Print Marketing: Size and Style Choices within the Typeface - dummies

Print Marketing: Size and Style Choices within the Typeface

By Alexander Hiam

Any given typeface presents a ton of choices for your printed marketing materials, so selecting your typeface is just the beginning. How big should the characters be? Do you want to use the standard version of the typeface, a lighter version, a bold (darker) version, or an italic (right-leaning) version?

Believe it or not, making your style and size choices is really rather easy. Just look at samples of some standard point sizes (12- and 14-point text for the body copy, for example, and 24-, 36-, and 48-point for the headlines).

Many designers make their choices by eye, looking for an easy-to-read size that isn’t so large that it causes the words or sentences to break up into too many fragments across the page — but not so small that it gives the reader too many words per line.

Keep readability in mind as the goal. This figure shows a variety of size and style choices for the Helvetica typeface. As you can see, you have access to a wonderful range of options, even within this one popular design.

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Keep in mind that you can change just about any aspect of a typeface. You can alter the distance between lines — called the leading — or you can squeeze characters together or stretch them apart to make a word fit a space. Assume that anything is possible and ask your printer, or consult the manual of your desktop-publishing or word-processing software, to find out how to make a change.

Now, having said that anything is possible, remember that your customers’ eyes read type quite conservatively. Although most people know little about the design of typefaces, they find traditional designs instinctively appealing.

The spacing of characters and lines, the balance and flow of individual characters (with some white space around them or an appropriate illustration to break up the text) — all of these familiar design elements please the eye and make reading easy and pleasurable.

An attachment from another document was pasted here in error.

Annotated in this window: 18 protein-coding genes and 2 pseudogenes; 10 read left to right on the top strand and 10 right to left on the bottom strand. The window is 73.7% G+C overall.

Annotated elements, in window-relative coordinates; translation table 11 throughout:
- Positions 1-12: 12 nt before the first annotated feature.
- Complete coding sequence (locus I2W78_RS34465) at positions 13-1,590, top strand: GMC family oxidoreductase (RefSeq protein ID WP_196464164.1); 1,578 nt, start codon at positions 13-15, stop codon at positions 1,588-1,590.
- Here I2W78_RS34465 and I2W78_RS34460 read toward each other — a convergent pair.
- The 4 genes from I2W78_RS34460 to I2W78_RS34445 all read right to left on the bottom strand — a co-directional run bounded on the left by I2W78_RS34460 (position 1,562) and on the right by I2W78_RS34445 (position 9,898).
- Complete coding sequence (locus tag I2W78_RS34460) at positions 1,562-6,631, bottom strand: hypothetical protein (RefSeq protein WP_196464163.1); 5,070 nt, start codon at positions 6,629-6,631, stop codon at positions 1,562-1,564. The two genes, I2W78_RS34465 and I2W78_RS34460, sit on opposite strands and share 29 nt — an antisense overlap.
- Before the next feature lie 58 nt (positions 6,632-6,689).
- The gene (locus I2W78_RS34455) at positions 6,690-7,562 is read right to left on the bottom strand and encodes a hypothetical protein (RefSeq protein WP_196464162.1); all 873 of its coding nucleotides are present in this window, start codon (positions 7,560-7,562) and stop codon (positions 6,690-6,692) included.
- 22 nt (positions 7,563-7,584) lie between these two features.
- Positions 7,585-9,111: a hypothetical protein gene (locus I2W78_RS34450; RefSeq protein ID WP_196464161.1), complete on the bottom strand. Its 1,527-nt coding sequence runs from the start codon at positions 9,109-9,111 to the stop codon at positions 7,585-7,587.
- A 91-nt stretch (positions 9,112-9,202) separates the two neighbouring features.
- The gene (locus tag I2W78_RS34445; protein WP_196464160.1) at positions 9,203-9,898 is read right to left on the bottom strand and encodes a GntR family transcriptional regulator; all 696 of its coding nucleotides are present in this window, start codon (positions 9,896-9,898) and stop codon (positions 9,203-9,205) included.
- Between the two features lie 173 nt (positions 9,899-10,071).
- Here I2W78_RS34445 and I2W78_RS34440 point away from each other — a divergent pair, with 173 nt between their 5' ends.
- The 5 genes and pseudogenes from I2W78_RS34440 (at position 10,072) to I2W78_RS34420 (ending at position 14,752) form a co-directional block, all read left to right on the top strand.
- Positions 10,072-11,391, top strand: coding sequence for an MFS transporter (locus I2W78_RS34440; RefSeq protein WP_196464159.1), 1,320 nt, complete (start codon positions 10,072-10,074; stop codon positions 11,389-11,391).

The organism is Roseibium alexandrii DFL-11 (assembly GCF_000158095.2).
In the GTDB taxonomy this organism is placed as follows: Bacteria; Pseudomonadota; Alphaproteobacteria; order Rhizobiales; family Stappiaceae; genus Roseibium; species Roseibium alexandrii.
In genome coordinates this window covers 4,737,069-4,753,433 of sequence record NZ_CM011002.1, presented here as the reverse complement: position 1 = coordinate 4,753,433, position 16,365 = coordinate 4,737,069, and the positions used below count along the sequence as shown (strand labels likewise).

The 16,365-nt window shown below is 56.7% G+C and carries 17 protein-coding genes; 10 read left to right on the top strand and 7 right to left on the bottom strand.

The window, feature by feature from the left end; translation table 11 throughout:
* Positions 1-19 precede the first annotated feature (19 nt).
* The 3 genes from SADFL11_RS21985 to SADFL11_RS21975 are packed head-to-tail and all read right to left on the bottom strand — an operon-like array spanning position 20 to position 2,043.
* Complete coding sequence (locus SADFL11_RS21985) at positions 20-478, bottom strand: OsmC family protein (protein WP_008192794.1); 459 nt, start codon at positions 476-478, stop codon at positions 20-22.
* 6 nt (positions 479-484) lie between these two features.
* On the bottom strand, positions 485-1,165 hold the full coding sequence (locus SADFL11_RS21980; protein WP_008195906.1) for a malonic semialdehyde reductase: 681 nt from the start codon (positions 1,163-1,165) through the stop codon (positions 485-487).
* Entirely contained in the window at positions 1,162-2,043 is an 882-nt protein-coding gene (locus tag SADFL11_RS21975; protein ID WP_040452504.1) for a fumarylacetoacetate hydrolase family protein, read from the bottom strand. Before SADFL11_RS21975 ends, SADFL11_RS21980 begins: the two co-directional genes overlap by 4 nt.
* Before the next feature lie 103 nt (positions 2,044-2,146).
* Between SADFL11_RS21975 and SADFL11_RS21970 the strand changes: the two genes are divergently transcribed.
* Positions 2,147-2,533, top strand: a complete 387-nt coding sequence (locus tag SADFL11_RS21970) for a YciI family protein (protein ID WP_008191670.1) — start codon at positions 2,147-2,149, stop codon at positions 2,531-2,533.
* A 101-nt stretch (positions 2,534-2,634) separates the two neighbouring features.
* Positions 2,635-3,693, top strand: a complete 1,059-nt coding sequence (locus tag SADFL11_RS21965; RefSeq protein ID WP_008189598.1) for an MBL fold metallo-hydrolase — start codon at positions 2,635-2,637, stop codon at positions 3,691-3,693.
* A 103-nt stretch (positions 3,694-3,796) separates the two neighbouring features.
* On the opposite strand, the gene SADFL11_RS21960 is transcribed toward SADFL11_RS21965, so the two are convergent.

So when you need to provide emphasis, try to do so in a conservative manner. For example, try simply bolding your body copy before resorting to a new style of type. Too many type styles may reduce your design’s readability.

A good design uses two type families and varies the size of them, mixing in appropriate italics, bold, or reverse type if the overall design benefits from it. This figure shows a black-and-white print ad laid out using Garamond and Helvetica, which are traditional, easy-to-read fonts.

Some graphic designers avoid them because they like to be less traditional and more creative, but as the figure shows, these two type families lend themselves to clean, attractive, appealing, and (most important) readable designs.

A print ad that makes good use of traditional type styles and simple illustrations.
A print ad that makes good use of traditional type styles and simple illustrations.

Don’t just play with type for the sake of playing (as all too many designers and do-it-yourselfers do). Stick with popular fonts, in popular sizes, except where you have to solve a problem or you want to make a special point.